We all know that television can be a brutal landscape. Sometimes, a show gets cancelled just as people are starting to love it. Much-beloved shows like Firefly, My So Called Life, Freaks and Geeks, and Bunheads were gone after only one season, leaving fans devastated. Now, despite its good reviews, captivating premise, and ability to tap into the zeitgeist, it looks like FOX's Pitch might be next on the chopping block, due to low ratings. But not giving Pitch a Season 2 would mean young women losing a great role model and television losing a diverse, feminist piece of entertainment.
Pitch stars Kylie Bunbury as Ginny Baker, the MLB’s first (fictional) professional baseball player, who pitches for the San Diego Padres. It also features a top notch supporting cast, including Mark-Paul Gosselaar (who has some serious sex appeal as a bearded, gruff athlete. So long Zack Morris!) as Ginny's mentor and team catcher. Despite its great ensemble and captivating premise, though, Pitch hasn't exactly hit it out of the ballpark when it comes to ratings. According to CinemaBlend, Pitch's series premiere attracted 4.2 million viewers, but the ratings haven't scored above that since the second episode.
At the TCAs this week, Deadline reports, FOX chairman Gary Newman said that while the network is "proud" of Pitch, it didn't get the viewership they wanted. "We’d love to have seen a bigger audience, but it had a loyal core fan base, and there was a lot of delayed viewing," said Newman. The executive added that the possibility of a second season was still an unknown, saying of the show, “the performance level enabled us to make an early decision, as we get to May, we’ll consider it. Do we have a place for it on our schedule where we can grow it?” Here's hoping. Pitch is beloved by both critics and fans, with a 93 percent fresh rating on Rotten Tomatoes. Supporters are not keeping quiet about their love for the show, either; the hashtags #RenewPitch and #KeepHerintheGame have emerged on Twitter, with many of the show's viewers explaining what the series means to them.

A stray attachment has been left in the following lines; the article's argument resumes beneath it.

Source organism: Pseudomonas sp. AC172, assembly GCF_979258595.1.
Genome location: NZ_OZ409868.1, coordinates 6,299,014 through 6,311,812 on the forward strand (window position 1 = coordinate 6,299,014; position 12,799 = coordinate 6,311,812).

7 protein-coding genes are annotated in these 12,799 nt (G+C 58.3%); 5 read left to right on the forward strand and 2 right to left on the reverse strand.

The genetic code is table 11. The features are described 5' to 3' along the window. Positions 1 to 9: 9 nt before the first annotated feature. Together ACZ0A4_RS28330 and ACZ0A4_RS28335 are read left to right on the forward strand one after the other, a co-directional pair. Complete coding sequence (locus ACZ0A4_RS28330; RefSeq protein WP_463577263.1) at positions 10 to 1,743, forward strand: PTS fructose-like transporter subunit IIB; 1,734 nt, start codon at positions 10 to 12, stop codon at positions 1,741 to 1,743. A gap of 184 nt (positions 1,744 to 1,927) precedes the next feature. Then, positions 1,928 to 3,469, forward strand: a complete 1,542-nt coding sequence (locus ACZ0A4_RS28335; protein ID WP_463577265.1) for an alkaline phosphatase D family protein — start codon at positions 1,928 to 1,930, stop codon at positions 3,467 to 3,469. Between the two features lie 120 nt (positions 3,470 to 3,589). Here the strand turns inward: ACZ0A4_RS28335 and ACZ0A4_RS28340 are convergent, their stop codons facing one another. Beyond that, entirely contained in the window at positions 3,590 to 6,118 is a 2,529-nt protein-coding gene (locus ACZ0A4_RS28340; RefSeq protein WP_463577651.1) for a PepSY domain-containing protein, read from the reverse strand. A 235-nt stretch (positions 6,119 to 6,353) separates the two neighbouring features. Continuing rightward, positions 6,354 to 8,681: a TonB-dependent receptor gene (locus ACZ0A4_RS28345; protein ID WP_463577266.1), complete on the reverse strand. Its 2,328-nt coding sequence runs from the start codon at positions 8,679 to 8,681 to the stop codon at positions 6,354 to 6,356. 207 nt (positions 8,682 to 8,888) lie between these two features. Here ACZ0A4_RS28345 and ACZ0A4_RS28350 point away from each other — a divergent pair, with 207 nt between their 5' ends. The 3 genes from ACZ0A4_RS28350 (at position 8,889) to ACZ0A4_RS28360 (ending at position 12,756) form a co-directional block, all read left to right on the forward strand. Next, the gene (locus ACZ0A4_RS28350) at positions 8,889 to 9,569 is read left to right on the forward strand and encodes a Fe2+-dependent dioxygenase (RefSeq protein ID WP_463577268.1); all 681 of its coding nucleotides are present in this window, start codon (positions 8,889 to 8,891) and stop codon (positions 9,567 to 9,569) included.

It would be a damn shame if FOX ends up cancelling Pitch. For one thing, it's a truly compelling drama. The main action of the series is rooted in baseball, but like any good show, the real drama lies in the interpersonal relationships of the various, well-wrought characters. That's not to say that the sports aren't exciting, though. With the MLB supporting the show, the action and intensity of a late-season playoff game infuses every game on Pitch, and adds a level of excitement to each episode.
But more importantly, the show hits on poignant and topical themes. Pitch stars a female lead, when women on television are always in need of further representation, and the fact that said female lead is a woman of color brings an element of intersectionality to the show's feminism. Then there's the series' subversive and important subject matter, which is that of a woman breaking into a typically male profession. Furthermore, by including a number of female characters with varying roles and addressing issues like mansplaining and sexual double standards, Pitch is truly powerful TV. Take, for example, the storyline of Ginny's leaked nude photos and the male team members pulling together to take nude photos themselves. It was a powerful moment for the show, and for TV overall.
Even just one season in, Pitch is already inspiring young girls. Before the show premiered, a promotional video hit the web where reporters asked several kids if women could play pro baseball. One little boy says, "I don't think so, because every baseball game I see in person or on TV I've never seen a girl play." He's never seen it, so he's never imagined it as a possibility. But all it takes is a glimmer of what could be to inspire kids to change their outlook. There are already two women playing professionally for a California minor league team, and one on the MLB's registration list of young players to watch. So it seems like women playing pro baseball isn't a matter of if, but when, and keeping Pitch on air can only make that happen faster.
So come on, FOX — give this feminist, freshman series a second season and keep its momentum going. Not only does the network have a great cast on its hands, but it has a devoted audience, an exciting premise, and writers who aren't afraid to broach really timely issues. The only good call here is to #KeepHerintheGame.